The Hands that Make is a collection of objects that offer an invitation for meditation on the process by which they are brought to life.
Objects contain many stories: on the materials they’re made of, where these materials come from, on the forces that have molded them into form, on the functions they might serve, and on the environments they will live in. And throughout each story, there is the notion of time. The time that it takes for a material to be extracted from its source, the time this material takes to fulfill its lifecycle, the time it takes for the hands to bring an object to life, and the time you take to interact with it once complete. In this second group show on Accessible Objects, we explore the hand-made, the ephemeral, and the moments that we have to explore an object: to look at it in detail, to speak to it, to feel it.
Clemence Grouin-Rigaux transforms abattoir waste into everyday functional objects. Kajsa Melchior’s sculptures are made from sand that is exposed to forces such as wind, water, and the human body, reimagining the process of geological erosion. Remi Badu layers a mixture of Acrylic, Plaster and Resin on Wood Panel to expose the unique qualities of color over time. Molly R embeds the circuitry of a lamp into an object, an ephemeral source of light that can never be recharged or resurrected.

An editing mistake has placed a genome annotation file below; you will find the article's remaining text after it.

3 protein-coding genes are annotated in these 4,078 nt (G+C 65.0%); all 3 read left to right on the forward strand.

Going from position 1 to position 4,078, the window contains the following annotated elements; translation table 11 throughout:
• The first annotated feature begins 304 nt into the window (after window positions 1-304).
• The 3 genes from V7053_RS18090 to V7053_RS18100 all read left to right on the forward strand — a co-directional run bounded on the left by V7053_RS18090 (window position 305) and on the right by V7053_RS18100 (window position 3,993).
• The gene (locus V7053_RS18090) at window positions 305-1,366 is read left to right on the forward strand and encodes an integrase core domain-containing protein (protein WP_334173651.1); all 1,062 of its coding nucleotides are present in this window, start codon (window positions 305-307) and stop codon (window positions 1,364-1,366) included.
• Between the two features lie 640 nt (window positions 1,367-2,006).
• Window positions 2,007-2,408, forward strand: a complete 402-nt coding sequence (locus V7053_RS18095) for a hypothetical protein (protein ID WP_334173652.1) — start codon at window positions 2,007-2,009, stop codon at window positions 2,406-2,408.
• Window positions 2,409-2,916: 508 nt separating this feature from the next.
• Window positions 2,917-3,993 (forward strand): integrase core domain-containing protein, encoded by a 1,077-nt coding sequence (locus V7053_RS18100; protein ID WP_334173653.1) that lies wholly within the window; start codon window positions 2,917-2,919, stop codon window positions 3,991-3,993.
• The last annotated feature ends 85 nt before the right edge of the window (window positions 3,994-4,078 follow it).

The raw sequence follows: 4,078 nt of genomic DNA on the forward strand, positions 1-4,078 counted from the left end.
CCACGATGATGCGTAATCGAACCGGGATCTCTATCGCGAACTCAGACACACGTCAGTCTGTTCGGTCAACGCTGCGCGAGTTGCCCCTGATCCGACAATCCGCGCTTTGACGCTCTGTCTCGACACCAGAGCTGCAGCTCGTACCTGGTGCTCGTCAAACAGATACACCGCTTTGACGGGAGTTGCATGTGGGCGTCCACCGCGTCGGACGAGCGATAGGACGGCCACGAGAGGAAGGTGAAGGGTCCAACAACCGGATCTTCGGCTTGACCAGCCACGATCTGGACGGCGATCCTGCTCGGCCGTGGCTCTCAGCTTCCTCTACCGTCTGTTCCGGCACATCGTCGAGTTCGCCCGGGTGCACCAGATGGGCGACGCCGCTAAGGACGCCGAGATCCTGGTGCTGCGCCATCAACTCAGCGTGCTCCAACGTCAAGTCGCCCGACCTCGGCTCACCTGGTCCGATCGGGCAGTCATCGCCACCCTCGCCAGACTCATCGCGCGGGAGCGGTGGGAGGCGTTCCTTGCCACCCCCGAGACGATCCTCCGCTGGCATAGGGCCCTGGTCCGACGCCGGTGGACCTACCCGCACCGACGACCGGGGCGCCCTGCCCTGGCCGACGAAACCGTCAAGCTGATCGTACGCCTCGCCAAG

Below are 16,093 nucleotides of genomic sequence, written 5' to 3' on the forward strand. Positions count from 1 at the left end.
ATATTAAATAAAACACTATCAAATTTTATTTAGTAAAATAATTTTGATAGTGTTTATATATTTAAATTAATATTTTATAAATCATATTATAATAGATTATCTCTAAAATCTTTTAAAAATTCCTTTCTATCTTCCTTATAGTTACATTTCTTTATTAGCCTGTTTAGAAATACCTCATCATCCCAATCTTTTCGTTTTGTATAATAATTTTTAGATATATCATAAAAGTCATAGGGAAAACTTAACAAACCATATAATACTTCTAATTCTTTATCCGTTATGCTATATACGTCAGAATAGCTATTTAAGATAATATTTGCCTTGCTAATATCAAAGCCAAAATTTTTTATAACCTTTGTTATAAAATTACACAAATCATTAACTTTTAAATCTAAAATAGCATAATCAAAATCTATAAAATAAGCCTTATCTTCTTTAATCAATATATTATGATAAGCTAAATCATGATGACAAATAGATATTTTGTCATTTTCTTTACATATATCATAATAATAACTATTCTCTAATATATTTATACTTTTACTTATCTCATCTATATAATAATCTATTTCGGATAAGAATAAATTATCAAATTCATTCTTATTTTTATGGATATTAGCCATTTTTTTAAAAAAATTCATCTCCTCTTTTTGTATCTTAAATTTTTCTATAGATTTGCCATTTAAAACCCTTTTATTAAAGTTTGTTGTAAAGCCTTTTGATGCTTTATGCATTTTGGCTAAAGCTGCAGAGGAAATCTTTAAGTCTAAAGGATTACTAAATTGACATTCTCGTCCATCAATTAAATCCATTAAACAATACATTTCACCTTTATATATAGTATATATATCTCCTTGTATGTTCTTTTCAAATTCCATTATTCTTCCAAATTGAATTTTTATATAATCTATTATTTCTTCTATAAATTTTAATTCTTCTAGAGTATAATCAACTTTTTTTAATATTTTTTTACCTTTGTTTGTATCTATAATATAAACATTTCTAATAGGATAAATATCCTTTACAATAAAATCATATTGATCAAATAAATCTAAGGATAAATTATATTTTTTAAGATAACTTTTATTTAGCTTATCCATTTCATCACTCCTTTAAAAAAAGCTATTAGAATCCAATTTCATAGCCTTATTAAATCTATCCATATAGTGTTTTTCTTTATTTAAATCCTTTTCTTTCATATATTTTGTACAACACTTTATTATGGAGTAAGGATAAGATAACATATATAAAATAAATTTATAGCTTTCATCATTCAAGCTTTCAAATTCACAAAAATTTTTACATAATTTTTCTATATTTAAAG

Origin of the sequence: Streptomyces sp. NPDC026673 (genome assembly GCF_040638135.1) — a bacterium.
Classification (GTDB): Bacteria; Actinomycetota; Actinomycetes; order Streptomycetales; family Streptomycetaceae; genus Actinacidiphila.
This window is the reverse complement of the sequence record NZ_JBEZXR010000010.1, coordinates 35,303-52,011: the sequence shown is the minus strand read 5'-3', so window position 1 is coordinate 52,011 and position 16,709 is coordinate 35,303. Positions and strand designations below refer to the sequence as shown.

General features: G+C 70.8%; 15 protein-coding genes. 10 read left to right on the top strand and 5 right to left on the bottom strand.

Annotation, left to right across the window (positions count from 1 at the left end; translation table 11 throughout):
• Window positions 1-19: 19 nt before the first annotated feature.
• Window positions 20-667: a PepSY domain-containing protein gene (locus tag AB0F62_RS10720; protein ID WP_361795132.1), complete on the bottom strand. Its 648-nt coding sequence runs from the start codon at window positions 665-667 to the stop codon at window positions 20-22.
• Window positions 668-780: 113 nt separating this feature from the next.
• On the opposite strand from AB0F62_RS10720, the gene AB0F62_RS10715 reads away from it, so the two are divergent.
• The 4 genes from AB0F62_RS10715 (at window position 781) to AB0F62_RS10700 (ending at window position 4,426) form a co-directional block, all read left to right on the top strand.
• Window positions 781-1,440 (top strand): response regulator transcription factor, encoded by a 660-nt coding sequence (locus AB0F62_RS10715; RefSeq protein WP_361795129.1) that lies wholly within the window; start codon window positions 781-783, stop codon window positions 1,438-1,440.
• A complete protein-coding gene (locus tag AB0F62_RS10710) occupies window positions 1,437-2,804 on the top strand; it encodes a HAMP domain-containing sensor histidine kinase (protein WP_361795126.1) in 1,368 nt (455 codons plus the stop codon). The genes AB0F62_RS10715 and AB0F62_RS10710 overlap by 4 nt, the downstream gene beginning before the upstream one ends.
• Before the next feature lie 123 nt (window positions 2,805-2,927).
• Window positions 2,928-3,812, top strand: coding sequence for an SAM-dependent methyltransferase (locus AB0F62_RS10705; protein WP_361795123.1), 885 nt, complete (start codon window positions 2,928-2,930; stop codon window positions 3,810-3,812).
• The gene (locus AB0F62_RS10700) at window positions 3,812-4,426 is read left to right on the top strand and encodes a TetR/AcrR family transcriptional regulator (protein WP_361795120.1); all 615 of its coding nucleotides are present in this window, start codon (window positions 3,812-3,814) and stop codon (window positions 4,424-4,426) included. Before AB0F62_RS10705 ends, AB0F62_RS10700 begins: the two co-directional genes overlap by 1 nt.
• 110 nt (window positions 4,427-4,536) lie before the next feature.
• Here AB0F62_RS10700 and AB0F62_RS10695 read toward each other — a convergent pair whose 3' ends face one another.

Mark Hepworth explores the warmth and strength of ceramic, a material often seen as fragile, and harsh. Sebastien Jarquin folds paper into a lightweight fan, a hidden moment and an invitation to breathe. Bernita Ling carves out two cubes of wood at a diagonal to create a bedside table with spaces to hide personal items. Nicolas Lee documents his apartment into a detailed architectural drawing, collaging it with everyday objects that compose the fabric of his life during the confined months of 2020.
The stories that each object narrates are endless, subjective, delicate, transformative. We invite you to dig into them, to take time with each of them, to think of where they’ve come from, where they are, and where they will go.